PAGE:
If you watched any of the 2020 Republican or Democrat National Conventions in the US you’ve probably been struck by how hard it is to play to an audience you can’t see. Even usually charismatic performers have struggled to perform and connect without audience feedback and involvement. Cracking a joke and pausing for laughs that nobody can hear looks plain awkward, as does delivering a killer line, waiting for applause and approval, and getting only silence.
Making your pitch in an online environment is tough. It calls for a different approach and a different type of preparation. Even when the threat of Covid-19 has disappeared (and who knows when that will be) it’s almost a certainty that many clients will choose to continue with online platforms like Zoom. It’s more cost effective and convenient for them; so why wouldn’t they?
So, sales people who want to be effective had better sharpen their online presenting skills. And, while the audiences for sales presentations might not be given to whooping and cheering like those in a political rally, you still need to develop a presentation style that works without the eye contact, nods, glances between colleagues, and thoughtful hmmms that usually confirm that your points are hitting home.
Working and Presenting From Home
While working from home is nothing new to me, most of my sales experience was face to face with people in a room presenting my business proposals to them. Of course I’ve also had to ‘present’ outlines of proposals over the phone sometimes, giving enough information away to secure the face to face interview but not enough to render the face to face irrelevant! (That’s a difficult balance to strike I can tell you.)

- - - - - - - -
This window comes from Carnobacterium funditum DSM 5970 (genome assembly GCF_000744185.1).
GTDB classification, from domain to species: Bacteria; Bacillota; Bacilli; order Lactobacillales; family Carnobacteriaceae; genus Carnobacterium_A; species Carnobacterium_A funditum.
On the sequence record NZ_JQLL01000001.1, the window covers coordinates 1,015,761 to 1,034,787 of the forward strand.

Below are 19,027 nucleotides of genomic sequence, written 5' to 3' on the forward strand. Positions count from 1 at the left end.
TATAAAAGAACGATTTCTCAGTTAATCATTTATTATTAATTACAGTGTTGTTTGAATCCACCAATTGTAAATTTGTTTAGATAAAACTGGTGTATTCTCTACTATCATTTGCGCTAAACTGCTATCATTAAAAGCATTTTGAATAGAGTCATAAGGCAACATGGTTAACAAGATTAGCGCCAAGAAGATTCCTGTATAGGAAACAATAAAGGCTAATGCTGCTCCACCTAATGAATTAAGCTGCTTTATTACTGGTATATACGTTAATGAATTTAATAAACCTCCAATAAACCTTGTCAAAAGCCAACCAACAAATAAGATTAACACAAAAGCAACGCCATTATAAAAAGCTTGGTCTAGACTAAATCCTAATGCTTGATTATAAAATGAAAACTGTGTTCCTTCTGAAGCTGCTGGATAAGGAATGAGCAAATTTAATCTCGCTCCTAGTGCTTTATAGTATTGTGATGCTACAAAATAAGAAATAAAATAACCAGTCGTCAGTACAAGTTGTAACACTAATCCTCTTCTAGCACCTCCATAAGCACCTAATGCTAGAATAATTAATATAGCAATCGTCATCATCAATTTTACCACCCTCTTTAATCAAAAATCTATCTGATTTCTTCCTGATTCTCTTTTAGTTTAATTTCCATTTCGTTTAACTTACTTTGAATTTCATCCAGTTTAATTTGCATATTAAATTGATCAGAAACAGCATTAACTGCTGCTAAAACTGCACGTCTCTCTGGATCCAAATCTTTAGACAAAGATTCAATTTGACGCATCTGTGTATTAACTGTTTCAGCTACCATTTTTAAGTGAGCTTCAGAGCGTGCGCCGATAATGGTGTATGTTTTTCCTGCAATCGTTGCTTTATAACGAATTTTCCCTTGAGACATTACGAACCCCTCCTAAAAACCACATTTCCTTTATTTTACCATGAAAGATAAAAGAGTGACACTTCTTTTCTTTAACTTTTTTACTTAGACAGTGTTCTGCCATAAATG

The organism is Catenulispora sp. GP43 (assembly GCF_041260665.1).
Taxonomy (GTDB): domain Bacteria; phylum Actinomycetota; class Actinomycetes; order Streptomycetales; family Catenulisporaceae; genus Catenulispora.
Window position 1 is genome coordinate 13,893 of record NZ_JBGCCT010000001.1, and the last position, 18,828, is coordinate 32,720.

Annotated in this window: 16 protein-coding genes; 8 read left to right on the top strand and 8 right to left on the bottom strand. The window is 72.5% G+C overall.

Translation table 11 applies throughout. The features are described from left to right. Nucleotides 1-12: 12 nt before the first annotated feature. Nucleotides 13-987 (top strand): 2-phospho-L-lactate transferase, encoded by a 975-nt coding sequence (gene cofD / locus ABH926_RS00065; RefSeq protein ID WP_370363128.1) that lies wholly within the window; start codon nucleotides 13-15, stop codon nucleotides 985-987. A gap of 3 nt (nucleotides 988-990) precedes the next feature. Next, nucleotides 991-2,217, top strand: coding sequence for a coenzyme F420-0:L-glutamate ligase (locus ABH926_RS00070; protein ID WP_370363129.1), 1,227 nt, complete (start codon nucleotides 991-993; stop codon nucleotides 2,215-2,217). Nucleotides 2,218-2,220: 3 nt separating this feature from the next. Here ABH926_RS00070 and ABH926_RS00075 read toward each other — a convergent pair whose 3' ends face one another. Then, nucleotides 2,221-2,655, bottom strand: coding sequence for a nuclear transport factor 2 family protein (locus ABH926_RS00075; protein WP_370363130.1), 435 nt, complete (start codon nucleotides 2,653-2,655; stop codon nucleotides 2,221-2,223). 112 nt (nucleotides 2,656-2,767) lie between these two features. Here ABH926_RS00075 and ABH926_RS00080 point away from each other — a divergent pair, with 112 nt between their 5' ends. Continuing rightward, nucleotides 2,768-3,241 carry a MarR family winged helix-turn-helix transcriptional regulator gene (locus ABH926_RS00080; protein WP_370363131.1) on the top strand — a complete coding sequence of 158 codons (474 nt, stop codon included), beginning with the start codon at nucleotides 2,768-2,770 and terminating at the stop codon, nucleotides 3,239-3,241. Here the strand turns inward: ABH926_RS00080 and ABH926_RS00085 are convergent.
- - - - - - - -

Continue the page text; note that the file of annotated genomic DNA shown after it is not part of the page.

One major challenge of online presentations is simply getting used to using the new technology and setting up our presentation environment. I’ll cover some tips for doing this in a future article.
Eye Contact Matters - But Where Are the Eyes?
But let’s start with the basics for communicating effectively with the people whose faces you see on the screen. Eye contact is always important - online and offline. But where are their eyes and where are yours pointed from the perspective of the audience? Concentrating on looking at your camera, rather than at your screen is good advice, but only up to a point.
In some ways you have an advantage online because you can ‘maintain’ eye contact with each individual (at least from their point of view). But this also comes with the risk of looking a bit intense and scary, like you’re trying to hypnotise them. It’s easy to forget to blink and to stare at the camera in a very unnatural way, which can be quite unnerving for those on the receiving end.